This issue includes a range of perspectives on the opportunities and challenges of personalized learning. Research into the effectiveness of technology in education has shown that it is often less transformative than we might hope, but in personalized learning there is great potential that technology can make a crucial difference. Technology can automate much of the hard work involved in personalization – assessing, setting new activities, and monitoring progress – leaving the teacher free to work on more in-depth issues with their students. Technology is sophisticated enough to do this, and we know the teaching processes that are needed to support this. The challenge is to bring the two together in a way that improves outcomes for children.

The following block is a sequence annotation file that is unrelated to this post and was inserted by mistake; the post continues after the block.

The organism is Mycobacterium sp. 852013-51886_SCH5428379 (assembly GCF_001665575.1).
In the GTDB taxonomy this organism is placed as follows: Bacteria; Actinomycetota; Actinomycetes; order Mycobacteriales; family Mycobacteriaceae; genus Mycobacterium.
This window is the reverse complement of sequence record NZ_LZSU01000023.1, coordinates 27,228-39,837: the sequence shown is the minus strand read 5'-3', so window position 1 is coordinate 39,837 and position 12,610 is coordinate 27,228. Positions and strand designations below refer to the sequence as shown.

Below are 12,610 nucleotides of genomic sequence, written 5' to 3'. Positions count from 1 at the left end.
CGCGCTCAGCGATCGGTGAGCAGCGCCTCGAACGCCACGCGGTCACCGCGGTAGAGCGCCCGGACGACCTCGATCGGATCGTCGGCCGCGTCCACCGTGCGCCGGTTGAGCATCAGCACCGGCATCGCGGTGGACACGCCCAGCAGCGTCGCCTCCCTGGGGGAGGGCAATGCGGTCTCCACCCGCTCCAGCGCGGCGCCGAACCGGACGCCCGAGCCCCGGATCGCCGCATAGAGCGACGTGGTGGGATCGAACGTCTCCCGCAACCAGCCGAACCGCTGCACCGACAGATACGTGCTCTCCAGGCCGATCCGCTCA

|4–7||Individualizing teaching in beginning reading||Carol McDonald Connor|
|8–9||Solving the achievement gap||Stuart Yeh|
|10–11||Leveraging behavioural insights to improve
|Benjamin Castleman and
|12–13||Personalizing learning and teacher expectations||William Powell and
|14–15||Matching teacher strategies to children’s temperaments||Sandee McClowry|
|16–17||Understanding quality differentiation||Carol Ann Tomlinson|
|18–19||Is ‘personalized’ the next generation of learning?
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|20–21||Personalizing instruction using ubiquitous digital
technology: One vision of the possibilities
|Robert Slavin and
|22–23||What gets what works working?||Jonathan Haslam|
|24–25||Evidence in the news|
|26–27||The latest research|
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